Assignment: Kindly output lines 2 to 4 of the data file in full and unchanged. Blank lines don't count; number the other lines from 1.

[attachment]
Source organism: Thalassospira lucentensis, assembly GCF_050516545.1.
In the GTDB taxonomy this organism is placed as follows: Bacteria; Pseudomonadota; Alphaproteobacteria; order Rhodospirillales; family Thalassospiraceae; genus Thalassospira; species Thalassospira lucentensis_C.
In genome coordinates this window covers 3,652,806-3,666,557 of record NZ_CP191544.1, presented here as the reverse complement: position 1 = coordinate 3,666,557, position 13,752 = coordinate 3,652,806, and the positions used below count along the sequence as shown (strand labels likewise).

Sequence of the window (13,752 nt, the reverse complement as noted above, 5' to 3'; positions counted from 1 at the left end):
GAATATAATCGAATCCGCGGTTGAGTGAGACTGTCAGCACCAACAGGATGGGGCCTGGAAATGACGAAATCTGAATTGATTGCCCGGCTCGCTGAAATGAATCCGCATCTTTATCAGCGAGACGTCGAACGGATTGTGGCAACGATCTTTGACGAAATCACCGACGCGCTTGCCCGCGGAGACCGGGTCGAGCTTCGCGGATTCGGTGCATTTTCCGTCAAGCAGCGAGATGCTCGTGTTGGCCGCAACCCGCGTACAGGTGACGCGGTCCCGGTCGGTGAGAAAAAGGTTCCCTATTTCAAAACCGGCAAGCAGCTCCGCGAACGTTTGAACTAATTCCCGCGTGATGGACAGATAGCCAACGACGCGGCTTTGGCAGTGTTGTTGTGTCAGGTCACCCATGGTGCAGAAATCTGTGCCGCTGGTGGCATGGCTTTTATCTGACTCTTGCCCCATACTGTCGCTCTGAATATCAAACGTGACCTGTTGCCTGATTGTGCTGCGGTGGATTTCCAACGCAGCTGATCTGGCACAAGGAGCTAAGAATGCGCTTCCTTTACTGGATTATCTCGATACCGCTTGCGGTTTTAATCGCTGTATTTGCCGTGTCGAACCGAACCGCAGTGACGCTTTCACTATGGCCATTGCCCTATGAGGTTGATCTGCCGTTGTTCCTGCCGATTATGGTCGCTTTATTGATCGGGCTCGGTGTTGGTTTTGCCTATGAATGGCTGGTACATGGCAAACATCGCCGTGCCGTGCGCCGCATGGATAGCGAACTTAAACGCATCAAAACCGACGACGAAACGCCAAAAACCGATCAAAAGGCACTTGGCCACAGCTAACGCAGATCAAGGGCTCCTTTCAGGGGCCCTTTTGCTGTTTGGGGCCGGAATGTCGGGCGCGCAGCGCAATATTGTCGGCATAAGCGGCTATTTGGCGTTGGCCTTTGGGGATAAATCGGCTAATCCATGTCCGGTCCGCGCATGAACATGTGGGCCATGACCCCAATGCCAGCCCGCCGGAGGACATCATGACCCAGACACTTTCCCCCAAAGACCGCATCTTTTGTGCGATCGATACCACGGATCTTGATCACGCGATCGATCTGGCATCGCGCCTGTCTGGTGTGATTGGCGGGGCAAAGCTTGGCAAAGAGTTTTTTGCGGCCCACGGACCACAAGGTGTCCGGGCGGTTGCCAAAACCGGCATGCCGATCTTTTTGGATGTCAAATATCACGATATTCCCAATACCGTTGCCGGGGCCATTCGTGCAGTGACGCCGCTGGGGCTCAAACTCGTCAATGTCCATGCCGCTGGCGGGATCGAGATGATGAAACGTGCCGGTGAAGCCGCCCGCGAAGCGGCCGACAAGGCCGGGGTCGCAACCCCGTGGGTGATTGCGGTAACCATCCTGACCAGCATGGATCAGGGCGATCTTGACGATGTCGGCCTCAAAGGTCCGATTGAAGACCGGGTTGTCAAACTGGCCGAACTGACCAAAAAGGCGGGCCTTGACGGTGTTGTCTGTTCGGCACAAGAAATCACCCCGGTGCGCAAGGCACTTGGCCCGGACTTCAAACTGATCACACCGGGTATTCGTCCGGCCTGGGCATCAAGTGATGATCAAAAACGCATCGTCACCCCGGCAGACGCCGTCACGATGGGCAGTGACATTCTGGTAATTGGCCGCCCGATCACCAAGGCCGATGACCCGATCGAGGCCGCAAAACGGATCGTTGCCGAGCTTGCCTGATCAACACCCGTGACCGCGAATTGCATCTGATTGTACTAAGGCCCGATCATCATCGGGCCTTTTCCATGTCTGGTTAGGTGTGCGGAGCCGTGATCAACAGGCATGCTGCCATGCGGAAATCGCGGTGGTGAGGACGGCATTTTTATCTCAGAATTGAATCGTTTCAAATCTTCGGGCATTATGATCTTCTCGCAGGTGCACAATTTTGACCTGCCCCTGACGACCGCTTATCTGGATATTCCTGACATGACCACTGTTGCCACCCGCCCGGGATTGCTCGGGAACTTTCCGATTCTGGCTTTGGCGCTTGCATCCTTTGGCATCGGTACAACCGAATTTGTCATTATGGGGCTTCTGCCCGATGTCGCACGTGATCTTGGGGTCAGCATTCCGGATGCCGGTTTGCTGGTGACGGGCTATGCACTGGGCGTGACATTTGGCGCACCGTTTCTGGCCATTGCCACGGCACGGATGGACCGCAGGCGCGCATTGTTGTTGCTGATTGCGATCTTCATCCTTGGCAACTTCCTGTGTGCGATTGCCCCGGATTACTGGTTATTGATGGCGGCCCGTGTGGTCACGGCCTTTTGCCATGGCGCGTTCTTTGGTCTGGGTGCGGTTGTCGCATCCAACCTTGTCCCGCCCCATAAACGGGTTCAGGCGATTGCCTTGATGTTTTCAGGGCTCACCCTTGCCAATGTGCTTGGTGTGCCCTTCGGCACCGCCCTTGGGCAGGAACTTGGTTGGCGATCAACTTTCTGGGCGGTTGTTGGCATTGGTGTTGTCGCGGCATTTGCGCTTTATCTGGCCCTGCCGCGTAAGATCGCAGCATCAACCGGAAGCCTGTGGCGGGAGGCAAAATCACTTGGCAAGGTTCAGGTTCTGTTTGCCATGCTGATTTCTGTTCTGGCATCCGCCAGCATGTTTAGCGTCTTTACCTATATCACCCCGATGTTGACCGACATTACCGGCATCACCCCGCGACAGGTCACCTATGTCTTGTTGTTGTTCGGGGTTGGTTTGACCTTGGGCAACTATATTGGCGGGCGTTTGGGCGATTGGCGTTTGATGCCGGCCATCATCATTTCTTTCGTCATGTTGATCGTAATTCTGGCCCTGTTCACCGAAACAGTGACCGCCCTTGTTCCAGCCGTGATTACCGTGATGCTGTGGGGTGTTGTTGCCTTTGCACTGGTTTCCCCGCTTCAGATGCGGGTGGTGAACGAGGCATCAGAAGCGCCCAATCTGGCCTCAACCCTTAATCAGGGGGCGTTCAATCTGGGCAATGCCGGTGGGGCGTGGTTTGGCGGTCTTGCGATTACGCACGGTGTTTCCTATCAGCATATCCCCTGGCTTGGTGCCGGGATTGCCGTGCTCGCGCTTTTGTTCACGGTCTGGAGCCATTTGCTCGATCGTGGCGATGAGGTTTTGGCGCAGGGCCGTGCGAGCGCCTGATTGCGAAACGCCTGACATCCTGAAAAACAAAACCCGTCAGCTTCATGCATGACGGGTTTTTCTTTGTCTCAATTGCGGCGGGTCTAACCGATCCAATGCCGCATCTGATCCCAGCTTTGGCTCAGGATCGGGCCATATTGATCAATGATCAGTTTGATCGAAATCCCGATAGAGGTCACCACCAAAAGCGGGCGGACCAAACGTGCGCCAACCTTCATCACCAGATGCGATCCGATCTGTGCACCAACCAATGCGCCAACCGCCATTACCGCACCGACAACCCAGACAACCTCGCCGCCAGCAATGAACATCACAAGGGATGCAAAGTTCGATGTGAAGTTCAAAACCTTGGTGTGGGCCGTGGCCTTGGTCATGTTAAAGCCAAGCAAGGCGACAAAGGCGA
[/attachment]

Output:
In the GTDB taxonomy this organism is placed as follows: Bacteria; Pseudomonadota; Alphaproteobacteria; order Rhodospirillales; family Thalassospiraceae; genus Thalassospira; species Thalassospira lucentensis_C.
In genome coordinates this window covers 3,652,806-3,666,557 of record NZ_CP191544.1, presented here as the reverse complement: position 1 = coordinate 3,666,557, position 13,752 = coordinate 3,652,806, and the positions used below count along the sequence as shown (strand labels likewise).

Sequence of the window (13,752 nt, the reverse complement as noted above, 5' to 3'; positions counted from 1 at the left end):